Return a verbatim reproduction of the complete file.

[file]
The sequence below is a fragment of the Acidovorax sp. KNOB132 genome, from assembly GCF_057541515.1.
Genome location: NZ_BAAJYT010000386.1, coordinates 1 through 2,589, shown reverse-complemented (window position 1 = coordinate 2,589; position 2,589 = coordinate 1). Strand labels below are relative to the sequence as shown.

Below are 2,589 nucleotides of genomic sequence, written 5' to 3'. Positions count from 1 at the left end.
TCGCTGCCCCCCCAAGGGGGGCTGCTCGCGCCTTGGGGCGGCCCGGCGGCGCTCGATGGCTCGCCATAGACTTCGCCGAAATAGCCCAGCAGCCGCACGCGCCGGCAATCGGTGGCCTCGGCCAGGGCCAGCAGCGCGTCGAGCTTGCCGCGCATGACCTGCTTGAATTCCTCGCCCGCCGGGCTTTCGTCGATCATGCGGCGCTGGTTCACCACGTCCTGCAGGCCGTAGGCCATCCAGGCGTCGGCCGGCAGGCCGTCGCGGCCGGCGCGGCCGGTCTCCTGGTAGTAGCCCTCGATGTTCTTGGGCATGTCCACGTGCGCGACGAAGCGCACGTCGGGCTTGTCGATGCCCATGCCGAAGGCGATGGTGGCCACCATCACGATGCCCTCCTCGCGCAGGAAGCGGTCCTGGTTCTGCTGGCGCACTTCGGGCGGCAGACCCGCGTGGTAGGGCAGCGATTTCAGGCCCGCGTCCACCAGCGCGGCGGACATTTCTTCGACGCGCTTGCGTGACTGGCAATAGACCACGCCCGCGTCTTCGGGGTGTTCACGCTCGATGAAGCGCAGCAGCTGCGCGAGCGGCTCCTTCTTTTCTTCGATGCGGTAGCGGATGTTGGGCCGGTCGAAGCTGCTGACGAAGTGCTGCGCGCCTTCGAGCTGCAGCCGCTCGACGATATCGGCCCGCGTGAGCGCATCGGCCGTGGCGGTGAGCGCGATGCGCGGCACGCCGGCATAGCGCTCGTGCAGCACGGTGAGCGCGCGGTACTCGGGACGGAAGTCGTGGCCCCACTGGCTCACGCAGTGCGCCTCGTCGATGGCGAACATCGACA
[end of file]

The sequence below is a fragment of the Acidovorax sp. KNOB132 genome, from assembly GCF_057541515.1.
Genome location: NZ_BAAJYT010000386.1, coordinates 1 through 2,589, shown reverse-complemented (window position 1 = coordinate 2,589; position 2,589 = coordinate 1). Strand labels below are relative to the sequence as shown.

Below are 2,589 nucleotides of genomic sequence, written 5' to 3'. Positions count from 1 at the left end.
TCGCTGCCCCCCCAAGGGGGGCTGCTCGCGCCTTGGGGCGGCCCGGCGGCGCTCGATGGCTCGCCATAGACTTCGCCGAAATAGCCCAGCAGCCGCACGCGCCGGCAATCGGTGGCCTCGGCCAGGGCCAGCAGCGCGTCGAGCTTGCCGCGCATGACCTGCTTGAATTCCTCGCCCGCCGGGCTTTCGTCGATCATGCGGCGCTGGTTCACCACGTCCTGCAGGCCGTAGGCCATCCAGGCGTCGGCCGGCAGGCCGTCGCGGCCGGCGCGGCCGGTCTCCTGGTAGTAGCCCTCGATGTTCTTGGGCATGTCCACGTGCGCGACGAAGCGCACGTCGGGCTTGTCGATGCCCATGCCGAAGGCGATGGTGGCCACCATCACGATGCCCTCCTCGCGCAGGAAGCGGTCCTGGTTCTGCTGGCGCACTTCGGGCGGCAGACCCGCGTGGTAGGGCAGCGATTTCAGGCCCGCGTCCACCAGCGCGGCGGACATTTCTTCGACGCGCTTGCGTGACTGGCAATAGACCACGCCCGCGTCTTCGGGGTGTTCACGCTCGATGAAGCGCAGCAGCTGCGCGAGCGGCTCCTTCTTTTCTTCGATGCGGTAGCGGATGTTGGGCCGGTCGAAGCTGCTGACGAAGTGCTGCGCGCCTTCGAGCTGCAGCCGCTCGACGATATCGGCCCGCGTGAGCGCATCGGCCGTGGCGGTGAGCGCGATGCGCGGCACGCCGGCATAGCGCTCGTGCAGCACGGTGAGCGCGCGGTACTCGGGACGGAAGTCGTGGCCCCACTGGCTCACGCAGTGCGCCTCGTCGATGGCGAACATCGACA